Malware Bypasses Antivirus

Tuesday, October 23, 2012 @ 08:10 PM gHale


There is now a USB dropper/spreader that can bypass commercial antivirus products.

Antivirus programs today identify threats based on their signatures, or on their behavior and if malware gets by one system, the other can catch it.

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But hold on, security researchers found a way to create malicious elements that can spread from one computer to the other without detection.

A security researcher who specializes in reverse engineering and software security, Soufiane Tahiri, created a virus whose behavior bypasses antivirus because it is not in the AV catalog.

The purpose of this test malware was to copy a presumably malicious file to a USB drive and create an autorun.inf file on the targeted device without being detected.

The “malicious element” would constantly search for the presence of removable disks. If it finds one, it would undergo a scan to determine if it suffers from an infection.

If it’s not, the autorun.inf file and a malicious executable would copy on to it.

The first thing Tahiri did to ensure his USB dropper would not fall victim to detection was to rename the functions usually utilized by malware to perform various tasks such as steal data or spy on the victim.

Then, instead of using methods that would clearly appear suspicious – such as File.Copy() and File.Delete() – the malware leverages an intermediary program that doesn’t require any privileges to execute basic commands. Namely, the Windows CMD command line.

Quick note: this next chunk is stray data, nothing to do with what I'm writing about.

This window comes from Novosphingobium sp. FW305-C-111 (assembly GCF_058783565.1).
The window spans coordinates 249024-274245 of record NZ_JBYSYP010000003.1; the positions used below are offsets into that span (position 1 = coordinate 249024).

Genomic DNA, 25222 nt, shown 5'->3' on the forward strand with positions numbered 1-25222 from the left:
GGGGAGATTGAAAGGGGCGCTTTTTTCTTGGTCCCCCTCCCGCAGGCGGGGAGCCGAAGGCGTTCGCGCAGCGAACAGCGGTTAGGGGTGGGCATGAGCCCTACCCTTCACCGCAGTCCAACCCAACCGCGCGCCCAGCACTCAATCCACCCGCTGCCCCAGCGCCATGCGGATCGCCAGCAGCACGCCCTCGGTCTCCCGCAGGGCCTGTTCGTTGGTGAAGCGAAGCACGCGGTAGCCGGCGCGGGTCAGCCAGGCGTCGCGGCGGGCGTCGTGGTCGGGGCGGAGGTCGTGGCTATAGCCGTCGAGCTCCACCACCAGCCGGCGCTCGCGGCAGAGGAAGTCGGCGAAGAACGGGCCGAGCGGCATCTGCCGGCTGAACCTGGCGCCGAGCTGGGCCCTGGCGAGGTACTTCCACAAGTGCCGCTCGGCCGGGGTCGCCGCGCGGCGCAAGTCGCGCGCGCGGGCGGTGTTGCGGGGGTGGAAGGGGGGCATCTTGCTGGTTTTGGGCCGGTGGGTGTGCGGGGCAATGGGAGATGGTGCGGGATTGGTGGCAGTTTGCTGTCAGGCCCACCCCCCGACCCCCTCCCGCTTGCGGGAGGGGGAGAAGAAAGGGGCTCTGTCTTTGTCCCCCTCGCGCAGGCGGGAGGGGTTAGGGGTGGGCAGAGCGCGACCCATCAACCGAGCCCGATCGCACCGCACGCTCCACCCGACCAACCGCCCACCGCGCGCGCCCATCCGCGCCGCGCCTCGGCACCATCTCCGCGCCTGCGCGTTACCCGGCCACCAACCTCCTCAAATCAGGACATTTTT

“By invoking the Windows command silently, we can do everything that could be done via the command line without any restrictions.” Tahiri said.

“We can make a thread that creates the autorun.inf file temporarily somewhere in the user’s system folder and another thread that checks for the presence of plugged removable disks and makes copy tasks via hidden instances of command line.”



One Response to “Malware Bypasses Antivirus”

  1. […] New Malware is bypassing Antivirus – an USB dropper/spreader "can bypass commercial antivirus products." These viruses slide right by Anti-virus programs because they are not in the AV catalog. This is evidence of why it is important to find anti-virus programs that track activities, not scan for signatures. Via ISSSource, more here. […]


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